Calculating Customer Profitability:

Calculating customer profitability can be complex, especially when allocating operating expenses to individual customers. Many companies use a simplistic approach based on the proportional allocation of operating expenses to sales. However, this method has limitations, as it assumes a direct correlation between sales and associated expenses.

This means that the percentage of operating expenses to sales at the corporate level is assumed to be the same for each customer. For example, if operating expenses represent 17% of total sales at the corporate level, both customer A and customer B would be allocated 17% of their respective sales as operating expenses.

However, there are limitations to this method. Sales do not always correlate directly with the associated expenses incurred to serve each customer and using sales as a sole basis for allocating operating expenses can lead to misleading profitability analysis. The relationship between sales and expenses is often directional at best, and there is no guarantee that higher sales automatically translate into higher profitability.

To gain a more accurate understanding of customer profitability, a cost-driver approach is recommended. This involves breaking down the income statement and identifying specific activities or services associated with operating expenses. By allocating costs based on these drivers, businesses gain a more accurate understanding of how costs are incurred for each customer. This approach considers factors beyond sales and provides insights into the profitability generated by individual customers. It allows management to take targeted actions to improve efficiency, reduce costs, and optimize pricing, service levels, or processes.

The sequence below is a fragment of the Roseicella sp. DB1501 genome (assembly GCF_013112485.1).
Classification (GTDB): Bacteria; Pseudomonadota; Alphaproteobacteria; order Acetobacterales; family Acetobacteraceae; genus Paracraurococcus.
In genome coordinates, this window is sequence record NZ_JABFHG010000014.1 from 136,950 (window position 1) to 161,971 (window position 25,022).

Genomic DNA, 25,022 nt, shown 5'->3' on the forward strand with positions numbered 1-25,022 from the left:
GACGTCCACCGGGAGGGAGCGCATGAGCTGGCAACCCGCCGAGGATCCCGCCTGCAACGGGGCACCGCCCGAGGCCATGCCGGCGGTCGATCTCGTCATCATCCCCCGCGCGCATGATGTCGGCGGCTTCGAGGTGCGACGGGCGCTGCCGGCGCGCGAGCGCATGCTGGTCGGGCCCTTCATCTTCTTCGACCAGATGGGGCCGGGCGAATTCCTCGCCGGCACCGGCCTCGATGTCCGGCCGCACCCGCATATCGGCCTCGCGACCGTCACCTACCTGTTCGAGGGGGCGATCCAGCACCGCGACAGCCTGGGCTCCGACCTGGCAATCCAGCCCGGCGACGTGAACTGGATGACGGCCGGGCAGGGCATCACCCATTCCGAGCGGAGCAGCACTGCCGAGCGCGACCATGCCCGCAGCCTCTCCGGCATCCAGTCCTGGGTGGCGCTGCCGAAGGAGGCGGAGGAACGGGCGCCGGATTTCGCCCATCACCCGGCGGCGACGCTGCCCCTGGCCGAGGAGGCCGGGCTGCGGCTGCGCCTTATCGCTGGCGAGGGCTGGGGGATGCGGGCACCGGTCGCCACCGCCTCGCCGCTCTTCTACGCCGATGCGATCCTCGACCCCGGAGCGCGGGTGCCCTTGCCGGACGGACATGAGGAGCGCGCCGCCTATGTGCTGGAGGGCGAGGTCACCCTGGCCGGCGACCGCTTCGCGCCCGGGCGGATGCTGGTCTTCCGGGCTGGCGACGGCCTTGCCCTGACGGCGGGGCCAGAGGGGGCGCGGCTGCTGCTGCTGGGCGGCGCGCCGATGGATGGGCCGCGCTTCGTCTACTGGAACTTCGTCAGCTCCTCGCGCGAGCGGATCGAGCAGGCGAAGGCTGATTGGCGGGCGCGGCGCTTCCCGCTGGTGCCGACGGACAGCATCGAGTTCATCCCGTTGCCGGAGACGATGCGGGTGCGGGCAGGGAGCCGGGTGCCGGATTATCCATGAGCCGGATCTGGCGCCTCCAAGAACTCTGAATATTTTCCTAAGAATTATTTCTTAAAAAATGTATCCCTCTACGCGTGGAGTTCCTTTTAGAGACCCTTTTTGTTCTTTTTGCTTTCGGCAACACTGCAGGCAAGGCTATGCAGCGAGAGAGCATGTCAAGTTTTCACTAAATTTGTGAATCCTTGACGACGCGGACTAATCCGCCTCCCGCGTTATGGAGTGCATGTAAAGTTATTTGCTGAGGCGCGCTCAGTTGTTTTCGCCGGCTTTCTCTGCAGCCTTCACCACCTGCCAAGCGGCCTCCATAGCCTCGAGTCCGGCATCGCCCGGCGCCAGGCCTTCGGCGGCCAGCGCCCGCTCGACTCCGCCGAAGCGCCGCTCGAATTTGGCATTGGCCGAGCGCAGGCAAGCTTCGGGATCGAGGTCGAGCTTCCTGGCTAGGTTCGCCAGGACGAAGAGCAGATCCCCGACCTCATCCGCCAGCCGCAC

In the example provided, it turns out that customer A is more profitable than customer B based on gross profit and gross margin analysis and a sales based allocation of operating expenses. This insight may guide the company in decision-making, such as exploring opportunities to expand and grow the business with customer A while potentially entering negotiations with customer B to adjust prices or reduce discounts. This makes sense based on a proportional allocation of OPEX but may be wholly inaccurate if it turns out that customer A’s share of OPEX is higher than customer B’s based on their service requirements.

Real-World Impact:

A real-world example illustrates the impact of different profitability calculation approaches on business decisions. Initially, using a generic cost allocation approach, the customer concluded that orders with gross margins below 8% were unprofitable. However, when a cost driver-based approach was applied, it was revealed that the level of service required to fulfill each order significantly impacted profitability.

By considering specific cost drivers, it was revealed that these orders actually generated an overall profit of $175K when actual costs were calculated using the cost driver approach, as opposed to a loss of $375K when using the generic cost allocation approach.

This example highlights the importance of using a more accurate and detailed approach to profitability analysis. By incorporating cost drivers and aligning costs based on the specific activities and services associated with each order, the customer shifted their focus from setting minimum gross margin targets to optimizing customer behavior in order to reduce the expenses incurred in servicing their demand. By understanding the true profitability of each order, they were able to make more informed decisions about pricing, customer segmentation, and operational improvements.

Conclusion:

Achieving end-to-end supply chain cost transparency is crucial for businesses to optimize their operations and enhance profitability. To learn how 3C Software helps companies improve their product and customer profitability analytics process, visit www.3csoftware.com